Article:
Double Trouble

Fourth-ranked Mustangs sprint to 4-0 record led by Division I college commits Kierscht, Williams

Rashada Smith, Managing Editor

Hampton Williams (33) passes the ball to Aubrie Kierscht (35) during a game earlier this season. Williams and Kierscht have both signed letters of intent with Division I basketball programs. (Photo credit: Makenzie Maring)

Whether it be Alabama vs. Clemson in football or Duke vs. North Carolina in basketball, the competition of high-level athletics is addicting — especially at the NCAA Division I level.

Juniors Aubrie Kierscht and Hampton Williams are going to be thrust into that arena, as they have recently committed to play basketball at the United States Naval Academy and Abilene Christian University, respectively.

For now, they are part of a Mustang team that is ranked fourth in Class 5A after a blazing 4-0 start in which they outscored their opponents by an average of 62-28.

The Mustangs experienced their first setback on Thursday night, losing 60-52 at second-ranked Andover Central. They don’t play again until Jan. 8.

Kierscht, who made last season’s Salina Journal All-County team as a sophomore, will go on to play guard for the Navy Midshipmen. She has shined at that position since starting at Central, averaging 17.2 points per game last year and 21 this season, which is fifth in the state.

Kierscht is one of the state’s deadliest outside shooters. She made 62 three-point shots last year — fourth-most in Kansas — and this season she leads the state with 4.75 three-pointers per game. She also is blowing away the field in three-point percentage at a sizzling 65.5 percent (19-for-29).   

“I had a ball in my hand at a very early age,” Kierscht said. “My dad played college basketball and even as a baby I would just sit in awe watching the game that I have now grown to love. 

 “As I got older, I realized that now my goal would be to go to a DI college and earn myself a spot on a WNBA roster.” 

The Navy women’s team is part of the Patriot League, where they play teams such as Army West Point, Lafayette, Loyola Maryland and Bucknell. Navy has made an appearance in the conference championship game seven times and won a total of 26 games in the league’s tournament, which is second-most in league history. 

“I would have never told you I was going to attend a school that was 19 hours away from home,” Kierscht said. “Much less would I tell you I was going to attend a service academy. I asked God to lead me where I was supposed to go and I truly believe this is the place.”

Aubrie Kierscht (35) attempts a three-point shot during a game earlier this season. Kierscht currently leads the state in three-point percentage at a blistering 65.5 percent. (Photo credit: Makenzie Maring)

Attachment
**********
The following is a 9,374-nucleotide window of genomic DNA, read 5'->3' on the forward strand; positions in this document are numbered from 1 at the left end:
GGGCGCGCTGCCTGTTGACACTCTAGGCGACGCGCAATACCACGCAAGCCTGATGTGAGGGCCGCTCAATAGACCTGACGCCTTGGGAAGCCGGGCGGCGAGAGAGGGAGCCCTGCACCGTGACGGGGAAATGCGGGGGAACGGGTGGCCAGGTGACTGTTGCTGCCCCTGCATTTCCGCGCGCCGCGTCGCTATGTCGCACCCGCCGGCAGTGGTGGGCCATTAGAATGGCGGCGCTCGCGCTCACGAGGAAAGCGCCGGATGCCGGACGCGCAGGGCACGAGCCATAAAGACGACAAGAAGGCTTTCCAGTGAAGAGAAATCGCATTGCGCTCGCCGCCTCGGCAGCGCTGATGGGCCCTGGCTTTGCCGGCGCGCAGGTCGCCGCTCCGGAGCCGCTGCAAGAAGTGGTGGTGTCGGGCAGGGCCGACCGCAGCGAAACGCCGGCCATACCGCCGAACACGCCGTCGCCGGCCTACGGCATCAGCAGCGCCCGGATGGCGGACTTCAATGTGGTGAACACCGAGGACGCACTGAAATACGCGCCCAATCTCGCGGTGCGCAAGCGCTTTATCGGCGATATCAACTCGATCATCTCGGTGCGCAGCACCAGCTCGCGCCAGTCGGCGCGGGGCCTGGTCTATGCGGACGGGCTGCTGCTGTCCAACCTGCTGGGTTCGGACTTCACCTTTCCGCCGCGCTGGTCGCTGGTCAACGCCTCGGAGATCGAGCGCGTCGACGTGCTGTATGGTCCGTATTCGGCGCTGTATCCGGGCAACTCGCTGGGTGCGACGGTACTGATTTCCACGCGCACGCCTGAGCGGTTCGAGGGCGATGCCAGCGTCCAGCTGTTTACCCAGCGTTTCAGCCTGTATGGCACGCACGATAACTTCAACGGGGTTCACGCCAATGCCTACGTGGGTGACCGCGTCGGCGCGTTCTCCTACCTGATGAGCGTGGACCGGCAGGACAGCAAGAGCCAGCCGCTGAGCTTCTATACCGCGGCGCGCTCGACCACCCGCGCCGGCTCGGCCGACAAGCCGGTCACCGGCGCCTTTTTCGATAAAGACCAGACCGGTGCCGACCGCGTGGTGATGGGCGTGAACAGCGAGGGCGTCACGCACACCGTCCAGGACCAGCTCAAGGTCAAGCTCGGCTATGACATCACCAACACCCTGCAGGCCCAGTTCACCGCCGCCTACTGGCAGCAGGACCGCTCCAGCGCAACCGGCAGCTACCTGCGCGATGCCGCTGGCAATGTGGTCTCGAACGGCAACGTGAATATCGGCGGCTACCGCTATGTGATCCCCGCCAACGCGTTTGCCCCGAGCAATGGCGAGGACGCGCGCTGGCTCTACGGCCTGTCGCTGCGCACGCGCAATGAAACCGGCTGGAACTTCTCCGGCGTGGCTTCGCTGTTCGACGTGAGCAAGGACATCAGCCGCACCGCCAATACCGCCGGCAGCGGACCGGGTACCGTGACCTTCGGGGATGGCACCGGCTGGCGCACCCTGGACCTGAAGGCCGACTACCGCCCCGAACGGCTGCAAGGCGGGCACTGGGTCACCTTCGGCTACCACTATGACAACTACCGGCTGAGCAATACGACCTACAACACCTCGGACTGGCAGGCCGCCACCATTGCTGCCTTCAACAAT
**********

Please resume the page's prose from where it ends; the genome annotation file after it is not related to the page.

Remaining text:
Williams, a guard/forward, earned All-County and All-Salina Invitational Tournament team honors her sophomore year and will continue her career with the Abilene Christian Wildcats. 

Last season, Williams averaged 10 points a game, 6.6 rebounds and two steals. She grew up in a basketball family and has played for years, and she said she learned a lot from it. 

“Playing basketball has taught me discipline, patience and work ethic,” Williams said. “The right people will always see how much time and effort you put into something.” 

Williams, who plans to study pre-med at Abilene Christian, said there were several things that attracted her to the 4,500-enrollment school in Abilene, Texas.

“I chose ACU because they’re a huge winning program and play the way I love to play, and Abilene is a great community,” Williams said. “Some benefits are that their med program is really great and they’ve made it to the NCAA tournament and have been Southland champs for multiple years.”   

Central women’s basketball coach Chris Fear said he is not at all surprised that the girls have achieved such a milestone. 

“First of all, both Hampton and Aubrie love basketball,” Fear said. “When you love something, you will spend the time necessary to become skilled in that area. They want to work at basketball and get better. They have tremendous drive to become the best they can be.”

With two Division I talents leading the way, the Mustang coaches and players have high expectations for the 2020-2021 season — even if there will be minimal crowds due to COVID-19.

“We need to be the ones who provide energy,” Fear said. “We have to be very enthusiastic in practice and carry that over to the games. It is something we are concentrating on during the preseason.”

 “I expect a lot from myself,” Kierscht said. “I expect myself to give 110 percent every day, and I expect nothing less from my teammates.

“This season should be one to remember, but before we get rings on our fingers we have to be willing to get better every day and that is more than just having skill on the basketball court. (There has to be) enthusiasm, trust, commitment, accountability and communication. If we can do all those things day in and day out, we will have a very successful season.”